Last year, a group of parents and community members – organized under the name 19th Ward Parents United – demonstrated a sense of collective power when we banded together as a group with a shared purpose of common good and holding our leaders accountable. 

If you’re unfamiliar with those efforts, read below:

http://www.chicagotribune.com/suburbs/daily-southtown/news/ct-sta-19th-ward-schools-march-st-0926-20160925-story.html

Together, we prevented the closure/merger of three high-performing public schools.

In the last several months, I’ve wondered what the next step is, especially as we’ve watched National Teachers Academy in South Loop and now the schools in Englewood experience a similar situation.

How do we make sure the public has a hand in the decisions about our schools, both here in the 19th ward and on the larger South Side? And how do we use the power we have to support those who don’t have it (yet)?

More than that, I’ve wondered how else to advocate for the needs of parents and students in our public schools. How do we push for economic transparency, quality housing, diverse communities, improved public transit, well-trained and supported public safety staff and strong, community-centered neighborhoods?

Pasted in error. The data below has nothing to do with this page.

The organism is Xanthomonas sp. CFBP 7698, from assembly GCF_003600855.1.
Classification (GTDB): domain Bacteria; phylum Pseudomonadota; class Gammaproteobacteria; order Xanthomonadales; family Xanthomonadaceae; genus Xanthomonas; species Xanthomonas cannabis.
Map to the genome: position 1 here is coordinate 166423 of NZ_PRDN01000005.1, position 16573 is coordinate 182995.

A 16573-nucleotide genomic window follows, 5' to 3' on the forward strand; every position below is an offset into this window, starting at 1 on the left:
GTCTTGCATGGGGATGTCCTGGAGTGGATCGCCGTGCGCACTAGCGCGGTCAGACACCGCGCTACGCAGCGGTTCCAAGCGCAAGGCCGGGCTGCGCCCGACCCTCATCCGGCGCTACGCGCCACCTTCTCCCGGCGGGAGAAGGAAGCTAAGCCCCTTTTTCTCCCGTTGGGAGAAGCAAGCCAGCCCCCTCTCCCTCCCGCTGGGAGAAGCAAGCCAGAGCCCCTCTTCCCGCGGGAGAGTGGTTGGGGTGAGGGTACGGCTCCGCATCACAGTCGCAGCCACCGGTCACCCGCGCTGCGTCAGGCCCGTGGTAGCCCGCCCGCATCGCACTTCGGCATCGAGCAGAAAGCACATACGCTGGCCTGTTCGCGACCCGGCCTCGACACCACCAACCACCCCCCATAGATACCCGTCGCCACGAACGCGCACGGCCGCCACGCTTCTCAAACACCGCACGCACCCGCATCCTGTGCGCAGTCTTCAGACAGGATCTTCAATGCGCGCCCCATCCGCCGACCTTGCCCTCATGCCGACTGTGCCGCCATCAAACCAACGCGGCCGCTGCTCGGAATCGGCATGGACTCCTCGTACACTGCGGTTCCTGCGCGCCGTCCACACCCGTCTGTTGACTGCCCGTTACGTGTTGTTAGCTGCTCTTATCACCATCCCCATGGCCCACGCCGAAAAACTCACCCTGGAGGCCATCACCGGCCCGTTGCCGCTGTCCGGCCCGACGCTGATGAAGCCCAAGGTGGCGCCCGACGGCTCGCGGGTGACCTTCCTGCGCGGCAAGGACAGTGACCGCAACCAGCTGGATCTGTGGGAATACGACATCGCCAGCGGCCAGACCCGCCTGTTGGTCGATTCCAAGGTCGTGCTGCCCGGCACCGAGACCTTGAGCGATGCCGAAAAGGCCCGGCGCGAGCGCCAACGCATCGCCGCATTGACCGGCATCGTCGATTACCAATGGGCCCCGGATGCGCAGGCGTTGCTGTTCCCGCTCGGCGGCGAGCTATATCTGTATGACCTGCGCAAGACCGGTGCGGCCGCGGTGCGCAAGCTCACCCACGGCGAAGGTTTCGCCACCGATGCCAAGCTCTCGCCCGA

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The CPS board has announced their intention to close the National Teachers Academy along with closing the four open admission neighborhood high school serving Englewood.

We talked with NTA activists Elizabeth Greer and Niketa Brar on Hitting Left a few months back.

Scott Smith, Elizabeth Greer and Niketa Brar will be back on Hitting Left with the Klonsky Brothers on February 16th

Leaving Hillarytown.

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-Arthur Goldstein blogs at NYC Educator.

Hillary Clinton opened her mouth the other day, and said she wouldn’t keep open any school that wasn’t better than average. She later clarified to say she meant good, rather than better than average. To me, that was not much of a distinction. I work in a good school, but I don’t delude myself that it’s because we are all super teachers. I’d say it’s because we have super kids, and that any school with such kids can do well. Just ask Geoffrey Canada, who had to dismiss entire cohorts to make himself look good. Ask Eva Moskowitz, with her got to go list.